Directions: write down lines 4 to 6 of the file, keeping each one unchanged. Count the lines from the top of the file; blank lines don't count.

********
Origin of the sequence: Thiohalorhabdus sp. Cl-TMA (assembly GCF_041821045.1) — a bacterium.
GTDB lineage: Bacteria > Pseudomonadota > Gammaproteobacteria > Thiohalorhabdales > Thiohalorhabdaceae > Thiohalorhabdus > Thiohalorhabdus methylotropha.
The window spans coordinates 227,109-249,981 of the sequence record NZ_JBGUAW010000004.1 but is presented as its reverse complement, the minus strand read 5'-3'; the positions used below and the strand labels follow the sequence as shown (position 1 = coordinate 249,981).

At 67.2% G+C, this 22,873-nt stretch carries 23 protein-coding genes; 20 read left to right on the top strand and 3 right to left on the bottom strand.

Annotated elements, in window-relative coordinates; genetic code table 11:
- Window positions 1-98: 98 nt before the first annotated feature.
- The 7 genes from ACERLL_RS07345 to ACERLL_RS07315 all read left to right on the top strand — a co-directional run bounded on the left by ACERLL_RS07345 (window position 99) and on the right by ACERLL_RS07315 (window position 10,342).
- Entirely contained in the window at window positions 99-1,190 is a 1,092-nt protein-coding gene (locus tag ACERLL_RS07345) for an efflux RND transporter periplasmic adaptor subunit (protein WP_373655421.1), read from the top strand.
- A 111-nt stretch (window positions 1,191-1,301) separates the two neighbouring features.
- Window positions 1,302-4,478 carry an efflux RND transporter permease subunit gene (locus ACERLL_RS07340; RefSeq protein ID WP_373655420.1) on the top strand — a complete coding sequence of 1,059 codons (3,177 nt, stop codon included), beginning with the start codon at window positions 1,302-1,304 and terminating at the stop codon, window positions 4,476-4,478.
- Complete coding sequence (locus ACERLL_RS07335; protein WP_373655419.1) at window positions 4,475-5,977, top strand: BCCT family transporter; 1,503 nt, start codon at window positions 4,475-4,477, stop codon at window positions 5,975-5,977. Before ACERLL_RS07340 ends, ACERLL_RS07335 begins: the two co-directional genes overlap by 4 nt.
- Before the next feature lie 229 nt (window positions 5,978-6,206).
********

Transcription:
At 67.2% G+C, this 22,873-nt stretch carries 23 protein-coding genes; 20 read left to right on the top strand and 3 right to left on the bottom strand.

Annotated elements, in window-relative coordinates; genetic code table 11:
- Window positions 1-98: 98 nt before the first annotated feature.